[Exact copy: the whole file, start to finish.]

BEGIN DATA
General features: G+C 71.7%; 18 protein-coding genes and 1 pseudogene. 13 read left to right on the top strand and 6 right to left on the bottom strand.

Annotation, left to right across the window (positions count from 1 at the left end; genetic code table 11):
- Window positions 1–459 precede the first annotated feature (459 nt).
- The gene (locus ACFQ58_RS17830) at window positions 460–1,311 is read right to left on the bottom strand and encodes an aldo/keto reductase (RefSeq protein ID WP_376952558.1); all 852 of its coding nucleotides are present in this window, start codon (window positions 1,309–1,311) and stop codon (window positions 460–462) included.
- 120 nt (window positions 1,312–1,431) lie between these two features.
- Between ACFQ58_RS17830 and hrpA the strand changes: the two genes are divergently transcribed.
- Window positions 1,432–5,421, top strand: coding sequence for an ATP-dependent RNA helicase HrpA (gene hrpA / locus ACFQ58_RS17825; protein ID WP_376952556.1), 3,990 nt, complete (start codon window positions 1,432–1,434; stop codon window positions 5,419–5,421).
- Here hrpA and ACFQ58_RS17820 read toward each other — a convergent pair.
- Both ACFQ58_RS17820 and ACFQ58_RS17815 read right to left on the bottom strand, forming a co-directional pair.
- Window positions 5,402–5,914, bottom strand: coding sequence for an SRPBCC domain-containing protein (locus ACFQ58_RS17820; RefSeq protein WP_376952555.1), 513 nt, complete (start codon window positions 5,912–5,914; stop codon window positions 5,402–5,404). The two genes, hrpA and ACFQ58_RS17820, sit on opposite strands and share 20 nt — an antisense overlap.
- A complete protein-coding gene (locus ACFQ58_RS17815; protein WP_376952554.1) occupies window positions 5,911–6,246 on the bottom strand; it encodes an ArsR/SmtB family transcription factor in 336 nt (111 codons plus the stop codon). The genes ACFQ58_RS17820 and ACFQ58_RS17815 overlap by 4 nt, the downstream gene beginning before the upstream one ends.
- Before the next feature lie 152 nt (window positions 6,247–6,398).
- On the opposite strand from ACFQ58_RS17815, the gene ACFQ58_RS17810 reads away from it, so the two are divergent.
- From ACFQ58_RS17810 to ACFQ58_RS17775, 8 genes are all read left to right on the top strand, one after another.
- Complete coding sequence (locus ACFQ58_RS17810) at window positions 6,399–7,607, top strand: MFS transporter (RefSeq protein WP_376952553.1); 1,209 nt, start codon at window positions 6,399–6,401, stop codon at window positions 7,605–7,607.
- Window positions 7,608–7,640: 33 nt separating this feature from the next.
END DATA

General features: G+C 71.7%; 18 protein-coding genes and 1 pseudogene. 13 read left to right on the top strand and 6 right to left on the bottom strand.

Annotation, left to right across the window (positions count from 1 at the left end; genetic code table 11):
- Window positions 1–459 precede the first annotated feature (459 nt).
- The gene (locus ACFQ58_RS17830) at window positions 460–1,311 is read right to left on the bottom strand and encodes an aldo/keto reductase (RefSeq protein ID WP_376952558.1); all 852 of its coding nucleotides are present in this window, start codon (window positions 1,309–1,311) and stop codon (window positions 460–462) included.
- 120 nt (window positions 1,312–1,431) lie between these two features.
- Between ACFQ58_RS17830 and hrpA the strand changes: the two genes are divergently transcribed.
- Window positions 1,432–5,421, top strand: coding sequence for an ATP-dependent RNA helicase HrpA (gene hrpA / locus ACFQ58_RS17825; protein ID WP_376952556.1), 3,990 nt, complete (start codon window positions 1,432–1,434; stop codon window positions 5,419–5,421).
- Here hrpA and ACFQ58_RS17820 read toward each other — a convergent pair.
- Both ACFQ58_RS17820 and ACFQ58_RS17815 read right to left on the bottom strand, forming a co-directional pair.
- Window positions 5,402–5,914, bottom strand: coding sequence for an SRPBCC domain-containing protein (locus ACFQ58_RS17820; RefSeq protein WP_376952555.1), 513 nt, complete (start codon window positions 5,912–5,914; stop codon window positions 5,402–5,404). The two genes, hrpA and ACFQ58_RS17820, sit on opposite strands and share 20 nt — an antisense overlap.
- A complete protein-coding gene (locus ACFQ58_RS17815; protein WP_376952554.1) occupies window positions 5,911–6,246 on the bottom strand; it encodes an ArsR/SmtB family transcription factor in 336 nt (111 codons plus the stop codon). The genes ACFQ58_RS17820 and ACFQ58_RS17815 overlap by 4 nt, the downstream gene beginning before the upstream one ends.
- Before the next feature lie 152 nt (window positions 6,247–6,398).
- On the opposite strand from ACFQ58_RS17815, the gene ACFQ58_RS17810 reads away from it, so the two are divergent.
- From ACFQ58_RS17810 to ACFQ58_RS17775, 8 genes are all read left to right on the top strand, one after another.
- Complete coding sequence (locus ACFQ58_RS17810) at window positions 6,399–7,607, top strand: MFS transporter (RefSeq protein WP_376952553.1); 1,209 nt, start codon at window positions 6,399–6,401, stop codon at window positions 7,605–7,607.
- Window positions 7,608–7,640: 33 nt separating this feature from the next.